The Edge of Terrorism
|Back to Page One|
|Paul Alster||September 5th 2014|
If the Middle East were one big room, Qatar would be the elephant, according to a growing number of regional experts who believe the oil rich emirate is propping up violent jihadists around the globe even as it poses as a U.S. ally and would-be broker of peace.
Israel has long complained of Qatar's alleged duplicity, accusing it of meddling, bankrolling Hamas in Gaza, exporting radical Islamic terrorism through its tight links to the Muslim Brotherhood and Al Nusra. And a German official recently suggested that Qatar may also play a role in funding Islamic State, the savage extremist group behind the beheading of U.S. journalist James Foley.
"You have to ask who is arming, who is financing ISIS troops? The key word there is Qatar - and how do we deal with these people and states politically?" German Development Minister Gerd Muller said last week.
In response, Qatari Foreign Minister Khalid bin Mohammed al-Attiyah unequivocally denied funding the Islamic State group.
"Qatar does not support extremist groups, including ISIS, in any way," he said in an emailed statement. "We are repelled by their views, their violent methods and their ambitions. The vision of extremist groups for the region is one that we have not, nor will ever, support in any way."
Indeed, Qatar was one of the first Middle Eastern countries to condemn Foley's murder, saying it was "a heinous crime that goes against all Islamic and humanitarian principles, as well as international laws and conventions."
Previous statements from U.S. officials indicate that they know Qatar has a multi-faceted role in the region.
"Qatar, a longtime U.S. ally, has for many years openly financed Hamas, a group that continues to undermine regional stability," Undersecretary for Terrorism and Financial Intelligence David Cohen told the Center for New American Security on "Confronting New Threats in Terrorist Financing" in March. "Press reports indicate that the Qatari government is also supporting extremist groups operating in Syria. To say the least, this threatens to aggravate an already volatile situation in a particularly dangerous and unwelcome manner."
Qatar is a U.S. "frenemy," according to Jonathan Schanzer, of the Foundation for Defense of Democracies. On one hand, it hosts the biggest U.S. military base in the Middle East at Al Udeid; invests tens of billions of dollars in the U.S and across the globe in a bid to make itself indispensable and acts as the 'white knight' intermediary in hostage negotiations.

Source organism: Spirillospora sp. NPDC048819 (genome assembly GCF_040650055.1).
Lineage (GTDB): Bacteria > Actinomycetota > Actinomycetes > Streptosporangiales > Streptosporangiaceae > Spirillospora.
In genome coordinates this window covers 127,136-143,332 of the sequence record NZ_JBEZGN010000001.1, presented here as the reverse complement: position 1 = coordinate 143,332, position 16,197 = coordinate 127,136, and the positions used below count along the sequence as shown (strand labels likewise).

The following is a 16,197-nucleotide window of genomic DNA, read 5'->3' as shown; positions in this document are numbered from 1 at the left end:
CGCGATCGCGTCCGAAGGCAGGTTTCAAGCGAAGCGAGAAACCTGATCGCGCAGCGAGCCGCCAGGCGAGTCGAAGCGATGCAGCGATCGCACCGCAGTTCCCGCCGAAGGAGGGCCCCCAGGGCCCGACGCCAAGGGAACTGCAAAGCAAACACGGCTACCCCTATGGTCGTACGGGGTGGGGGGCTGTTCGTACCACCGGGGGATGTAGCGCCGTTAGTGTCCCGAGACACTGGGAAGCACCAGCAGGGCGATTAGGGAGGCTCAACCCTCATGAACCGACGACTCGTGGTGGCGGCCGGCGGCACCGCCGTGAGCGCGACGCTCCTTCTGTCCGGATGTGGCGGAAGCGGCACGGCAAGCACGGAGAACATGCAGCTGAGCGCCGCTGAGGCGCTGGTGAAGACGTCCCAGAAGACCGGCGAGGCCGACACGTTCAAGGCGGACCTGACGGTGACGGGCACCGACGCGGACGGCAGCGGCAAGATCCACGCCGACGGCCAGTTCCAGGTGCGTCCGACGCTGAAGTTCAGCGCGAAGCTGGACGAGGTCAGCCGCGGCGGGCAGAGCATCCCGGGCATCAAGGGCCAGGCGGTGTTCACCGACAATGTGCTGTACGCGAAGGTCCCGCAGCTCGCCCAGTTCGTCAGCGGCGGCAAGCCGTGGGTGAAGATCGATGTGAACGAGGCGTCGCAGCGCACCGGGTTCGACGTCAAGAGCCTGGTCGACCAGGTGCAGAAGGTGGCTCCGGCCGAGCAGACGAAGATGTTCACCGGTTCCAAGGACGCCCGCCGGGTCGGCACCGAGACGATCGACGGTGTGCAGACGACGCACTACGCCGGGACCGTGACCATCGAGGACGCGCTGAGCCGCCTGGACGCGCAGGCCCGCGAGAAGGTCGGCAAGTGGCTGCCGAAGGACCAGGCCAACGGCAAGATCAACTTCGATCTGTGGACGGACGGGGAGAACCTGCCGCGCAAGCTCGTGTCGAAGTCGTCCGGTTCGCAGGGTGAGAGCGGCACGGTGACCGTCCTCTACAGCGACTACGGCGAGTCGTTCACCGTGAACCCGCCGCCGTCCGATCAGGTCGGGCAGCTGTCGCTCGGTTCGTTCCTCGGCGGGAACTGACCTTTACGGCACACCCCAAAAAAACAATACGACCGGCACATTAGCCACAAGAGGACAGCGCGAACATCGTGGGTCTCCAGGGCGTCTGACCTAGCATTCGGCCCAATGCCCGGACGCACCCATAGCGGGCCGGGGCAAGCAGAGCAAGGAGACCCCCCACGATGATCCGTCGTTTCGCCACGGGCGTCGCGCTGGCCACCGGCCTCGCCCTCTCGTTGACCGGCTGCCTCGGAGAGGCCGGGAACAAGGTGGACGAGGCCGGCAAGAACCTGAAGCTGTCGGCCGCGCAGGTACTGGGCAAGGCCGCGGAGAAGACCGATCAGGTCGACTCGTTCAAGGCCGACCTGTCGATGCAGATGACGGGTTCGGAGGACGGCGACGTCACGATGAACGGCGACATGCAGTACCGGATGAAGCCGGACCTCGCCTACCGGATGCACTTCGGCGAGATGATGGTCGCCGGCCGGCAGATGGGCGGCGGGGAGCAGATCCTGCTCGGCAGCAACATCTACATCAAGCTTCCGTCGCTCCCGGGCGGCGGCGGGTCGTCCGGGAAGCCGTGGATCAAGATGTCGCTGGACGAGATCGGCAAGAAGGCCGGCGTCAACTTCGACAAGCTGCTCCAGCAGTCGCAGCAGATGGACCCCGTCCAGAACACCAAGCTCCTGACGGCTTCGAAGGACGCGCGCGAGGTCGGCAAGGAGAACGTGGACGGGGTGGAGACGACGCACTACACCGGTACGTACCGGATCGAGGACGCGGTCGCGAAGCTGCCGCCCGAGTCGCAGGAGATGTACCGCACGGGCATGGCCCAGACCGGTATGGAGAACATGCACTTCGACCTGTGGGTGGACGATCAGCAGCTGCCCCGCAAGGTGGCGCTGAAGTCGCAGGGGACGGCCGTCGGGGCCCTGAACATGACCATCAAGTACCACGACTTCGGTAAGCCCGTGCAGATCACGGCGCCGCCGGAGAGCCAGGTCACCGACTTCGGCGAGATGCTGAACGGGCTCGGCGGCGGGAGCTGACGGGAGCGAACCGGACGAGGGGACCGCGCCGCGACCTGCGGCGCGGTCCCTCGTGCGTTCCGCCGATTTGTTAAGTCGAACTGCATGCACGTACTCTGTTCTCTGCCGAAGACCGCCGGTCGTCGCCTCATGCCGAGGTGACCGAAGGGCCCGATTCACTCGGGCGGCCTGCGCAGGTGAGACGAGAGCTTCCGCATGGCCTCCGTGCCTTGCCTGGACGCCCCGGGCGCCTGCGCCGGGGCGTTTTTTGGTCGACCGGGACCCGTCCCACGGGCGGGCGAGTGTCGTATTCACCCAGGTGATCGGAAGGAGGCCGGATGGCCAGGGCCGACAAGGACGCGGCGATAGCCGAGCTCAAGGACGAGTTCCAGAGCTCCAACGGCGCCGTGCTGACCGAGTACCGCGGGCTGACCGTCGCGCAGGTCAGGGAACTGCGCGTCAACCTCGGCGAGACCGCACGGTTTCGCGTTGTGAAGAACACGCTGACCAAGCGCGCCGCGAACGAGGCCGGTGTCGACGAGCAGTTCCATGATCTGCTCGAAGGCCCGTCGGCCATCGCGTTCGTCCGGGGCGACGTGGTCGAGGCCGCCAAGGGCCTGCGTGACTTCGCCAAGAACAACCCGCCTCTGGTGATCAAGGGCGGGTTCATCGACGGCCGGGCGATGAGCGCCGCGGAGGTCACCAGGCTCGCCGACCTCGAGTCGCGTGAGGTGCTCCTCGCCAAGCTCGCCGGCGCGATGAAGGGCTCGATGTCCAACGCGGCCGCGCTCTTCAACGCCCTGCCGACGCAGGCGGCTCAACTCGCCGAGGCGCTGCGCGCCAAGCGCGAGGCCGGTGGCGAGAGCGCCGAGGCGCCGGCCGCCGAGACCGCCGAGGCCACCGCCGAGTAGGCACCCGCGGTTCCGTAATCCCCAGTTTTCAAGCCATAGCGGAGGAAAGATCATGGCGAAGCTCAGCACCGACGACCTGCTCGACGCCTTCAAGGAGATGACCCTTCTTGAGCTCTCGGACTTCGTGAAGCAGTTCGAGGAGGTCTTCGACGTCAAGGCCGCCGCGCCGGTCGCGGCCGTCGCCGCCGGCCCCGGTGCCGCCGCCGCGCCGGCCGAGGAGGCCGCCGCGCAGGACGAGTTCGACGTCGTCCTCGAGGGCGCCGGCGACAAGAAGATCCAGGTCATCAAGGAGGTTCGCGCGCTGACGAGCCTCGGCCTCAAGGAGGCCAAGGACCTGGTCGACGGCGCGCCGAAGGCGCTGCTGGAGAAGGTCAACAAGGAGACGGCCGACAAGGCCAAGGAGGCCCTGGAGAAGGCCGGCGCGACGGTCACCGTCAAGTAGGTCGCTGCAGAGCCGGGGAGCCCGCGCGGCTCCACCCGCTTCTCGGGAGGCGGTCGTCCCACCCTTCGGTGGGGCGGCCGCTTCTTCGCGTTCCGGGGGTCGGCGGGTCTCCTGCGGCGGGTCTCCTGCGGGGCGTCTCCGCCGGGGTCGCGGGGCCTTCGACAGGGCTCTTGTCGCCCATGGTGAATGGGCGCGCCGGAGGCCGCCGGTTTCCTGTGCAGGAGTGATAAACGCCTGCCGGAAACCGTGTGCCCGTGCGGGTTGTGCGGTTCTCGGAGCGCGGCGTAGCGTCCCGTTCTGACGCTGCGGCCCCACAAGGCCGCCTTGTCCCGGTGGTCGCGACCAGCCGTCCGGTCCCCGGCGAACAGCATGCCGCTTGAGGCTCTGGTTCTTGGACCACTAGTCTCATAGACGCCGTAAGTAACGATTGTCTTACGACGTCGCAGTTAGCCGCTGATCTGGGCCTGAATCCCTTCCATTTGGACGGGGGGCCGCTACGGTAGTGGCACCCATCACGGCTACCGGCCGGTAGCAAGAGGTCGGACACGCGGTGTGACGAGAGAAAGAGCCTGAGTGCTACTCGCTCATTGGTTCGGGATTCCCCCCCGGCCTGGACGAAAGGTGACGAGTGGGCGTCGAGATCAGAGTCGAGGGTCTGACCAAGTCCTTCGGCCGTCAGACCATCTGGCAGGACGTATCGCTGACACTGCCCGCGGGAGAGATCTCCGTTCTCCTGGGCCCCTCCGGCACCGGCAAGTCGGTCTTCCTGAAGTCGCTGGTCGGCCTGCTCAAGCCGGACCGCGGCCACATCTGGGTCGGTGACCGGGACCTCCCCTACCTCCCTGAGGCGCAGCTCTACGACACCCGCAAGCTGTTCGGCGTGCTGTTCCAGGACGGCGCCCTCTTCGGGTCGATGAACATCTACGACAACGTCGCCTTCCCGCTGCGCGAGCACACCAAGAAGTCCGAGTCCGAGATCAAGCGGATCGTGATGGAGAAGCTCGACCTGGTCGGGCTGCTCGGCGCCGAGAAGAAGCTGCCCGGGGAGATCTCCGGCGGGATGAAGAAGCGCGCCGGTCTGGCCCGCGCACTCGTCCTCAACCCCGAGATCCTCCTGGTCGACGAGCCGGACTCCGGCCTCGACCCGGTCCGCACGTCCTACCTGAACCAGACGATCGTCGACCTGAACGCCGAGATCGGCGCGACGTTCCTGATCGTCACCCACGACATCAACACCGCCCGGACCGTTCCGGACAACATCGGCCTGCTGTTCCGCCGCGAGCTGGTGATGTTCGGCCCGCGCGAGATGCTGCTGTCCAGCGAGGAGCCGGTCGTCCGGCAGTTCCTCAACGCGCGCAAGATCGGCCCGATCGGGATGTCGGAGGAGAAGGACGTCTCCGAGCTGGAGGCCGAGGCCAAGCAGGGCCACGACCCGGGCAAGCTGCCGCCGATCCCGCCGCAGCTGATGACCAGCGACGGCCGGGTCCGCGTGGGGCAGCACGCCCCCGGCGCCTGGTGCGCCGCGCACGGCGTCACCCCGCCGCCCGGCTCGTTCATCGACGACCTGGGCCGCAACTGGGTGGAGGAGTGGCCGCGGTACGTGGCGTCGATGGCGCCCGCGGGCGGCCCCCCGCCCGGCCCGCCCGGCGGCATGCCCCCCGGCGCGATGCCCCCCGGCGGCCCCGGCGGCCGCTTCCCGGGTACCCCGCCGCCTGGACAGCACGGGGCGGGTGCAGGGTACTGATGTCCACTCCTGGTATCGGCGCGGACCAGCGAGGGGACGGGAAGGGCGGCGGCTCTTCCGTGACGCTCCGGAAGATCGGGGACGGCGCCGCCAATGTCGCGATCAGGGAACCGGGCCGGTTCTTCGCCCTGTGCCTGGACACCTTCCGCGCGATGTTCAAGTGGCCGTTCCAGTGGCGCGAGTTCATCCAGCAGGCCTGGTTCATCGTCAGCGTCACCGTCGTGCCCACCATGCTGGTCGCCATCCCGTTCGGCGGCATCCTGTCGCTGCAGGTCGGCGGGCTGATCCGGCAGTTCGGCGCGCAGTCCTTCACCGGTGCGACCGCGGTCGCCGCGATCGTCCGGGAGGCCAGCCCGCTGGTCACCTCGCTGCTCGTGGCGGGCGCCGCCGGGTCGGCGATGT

On the other hand, Qatar is arming and funding Hamas in Gaza, brazenly fueling violent Arab uprisings including the brief and bloody reign in Egypt of the Muslim Brotherhood and is long alleged to be arming vicious rebel groups in Libya, Mali, Syria, Iraq, and Tunisia.
"Qatar is trying to cozy up to everyone," Meir Dagan, former head of Israel's Mossad intelligence agency, warned the U.S. in a 2010 cable revealed by Wikileaks. "I think that you should remove your bases from [Qatar]. [The Qataris] owe their security to the presence of the Americans."
Noting that Saudi Arabia, Bahrain and the United Arab Emirates have all recalled their ambassadors from Qatar, Mort Klein, president of the Zionist Organization of America, called for Qatar to be designated a state sponsor of terrorism.
"If we can get that done, then we can stop [the sale of U.S.] defense equipment and arms to Qatar.," Klein said. "There is an $11 billion deal to Qatar right now to sell them Apache helicopters, Patriot missiles, anti-tank rockets and such. This [designation] would enable both Israeli and Arab victims of Hamas attacks to sue Qatar in the United States."
Klein is also working to try to suspend the FAA license for Qatar government-owned airline Qatar Airways to operate in the United States, but admits that getting enough U.S. politicians to speak out is a challenge.
Qatar's policy of involving itself in so many different spheres on the world stage might finally be catching up with the tiny Gulf state that has a native population of just 250,000. The more Qatar seeks the limelight, the more scrutiny it attracts, and a growing number of informed observers around the world appear to increasingly believe that Qatar's two-faced foreign policy posture is being exposed.
"There are simply too many links, this network is too great, for us to pretend these are isolated instances of misguided individuals operating independently of government policy; or that this is merely part of talking to all sides in an argument," Martin Samuel of Britain's Daily Mail noted earlier this year. "Qatar has systematic and long-standing associations with some extremely dangerous people and information to support these allegations are established and in the public domain."